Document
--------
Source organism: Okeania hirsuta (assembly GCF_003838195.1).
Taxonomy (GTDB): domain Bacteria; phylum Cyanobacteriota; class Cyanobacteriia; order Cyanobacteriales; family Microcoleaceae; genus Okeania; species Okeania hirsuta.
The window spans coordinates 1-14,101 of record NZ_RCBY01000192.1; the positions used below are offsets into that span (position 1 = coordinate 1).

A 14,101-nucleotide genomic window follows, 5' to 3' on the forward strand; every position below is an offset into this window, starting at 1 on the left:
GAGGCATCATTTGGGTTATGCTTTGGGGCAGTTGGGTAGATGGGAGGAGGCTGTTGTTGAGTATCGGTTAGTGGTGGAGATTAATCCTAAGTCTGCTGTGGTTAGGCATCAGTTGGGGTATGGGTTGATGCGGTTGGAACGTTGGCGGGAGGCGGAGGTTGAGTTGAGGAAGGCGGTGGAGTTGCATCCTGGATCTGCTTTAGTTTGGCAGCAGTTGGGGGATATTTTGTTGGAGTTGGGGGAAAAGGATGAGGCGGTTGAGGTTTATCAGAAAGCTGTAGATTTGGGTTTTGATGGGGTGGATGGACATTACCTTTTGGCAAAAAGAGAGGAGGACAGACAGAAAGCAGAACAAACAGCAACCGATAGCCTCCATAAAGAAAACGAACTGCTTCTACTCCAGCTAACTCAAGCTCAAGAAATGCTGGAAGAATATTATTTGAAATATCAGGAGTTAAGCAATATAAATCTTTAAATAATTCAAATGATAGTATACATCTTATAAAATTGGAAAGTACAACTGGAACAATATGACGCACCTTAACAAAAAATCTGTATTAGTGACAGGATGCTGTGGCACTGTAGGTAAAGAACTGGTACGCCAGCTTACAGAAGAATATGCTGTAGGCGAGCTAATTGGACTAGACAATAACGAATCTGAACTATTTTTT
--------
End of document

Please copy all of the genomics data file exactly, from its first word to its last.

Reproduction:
Source organism: Okeania hirsuta (assembly GCF_003838195.1).
Taxonomy (GTDB): domain Bacteria; phylum Cyanobacteriota; class Cyanobacteriia; order Cyanobacteriales; family Microcoleaceae; genus Okeania; species Okeania hirsuta.
The window spans coordinates 1-14,101 of record NZ_RCBY01000192.1; the positions used below are offsets into that span (position 1 = coordinate 1).

A 14,101-nucleotide genomic window follows, 5' to 3' on the forward strand; every position below is an offset into this window, starting at 1 on the left:
GAGGCATCATTTGGGTTATGCTTTGGGGCAGTTGGGTAGATGGGAGGAGGCTGTTGTTGAGTATCGGTTAGTGGTGGAGATTAATCCTAAGTCTGCTGTGGTTAGGCATCAGTTGGGGTATGGGTTGATGCGGTTGGAACGTTGGCGGGAGGCGGAGGTTGAGTTGAGGAAGGCGGTGGAGTTGCATCCTGGATCTGCTTTAGTTTGGCAGCAGTTGGGGGATATTTTGTTGGAGTTGGGGGAAAAGGATGAGGCGGTTGAGGTTTATCAGAAAGCTGTAGATTTGGGTTTTGATGGGGTGGATGGACATTACCTTTTGGCAAAAAGAGAGGAGGACAGACAGAAAGCAGAACAAACAGCAACCGATAGCCTCCATAAAGAAAACGAACTGCTTCTACTCCAGCTAACTCAAGCTCAAGAAATGCTGGAAGAATATTATTTGAAATATCAGGAGTTAAGCAATATAAATCTTTAAATAATTCAAATGATAGTATACATCTTATAAAATTGGAAAGTACAACTGGAACAATATGACGCACCTTAACAAAAAATCTGTATTAGTGACAGGATGCTGTGGCACTGTAGGTAAAGAACTGGTACGCCAGCTTACAGAAGAATATGCTGTAGGCGAGCTAATTGGACTAGACAATAACGAATCTGAACTATTTTTT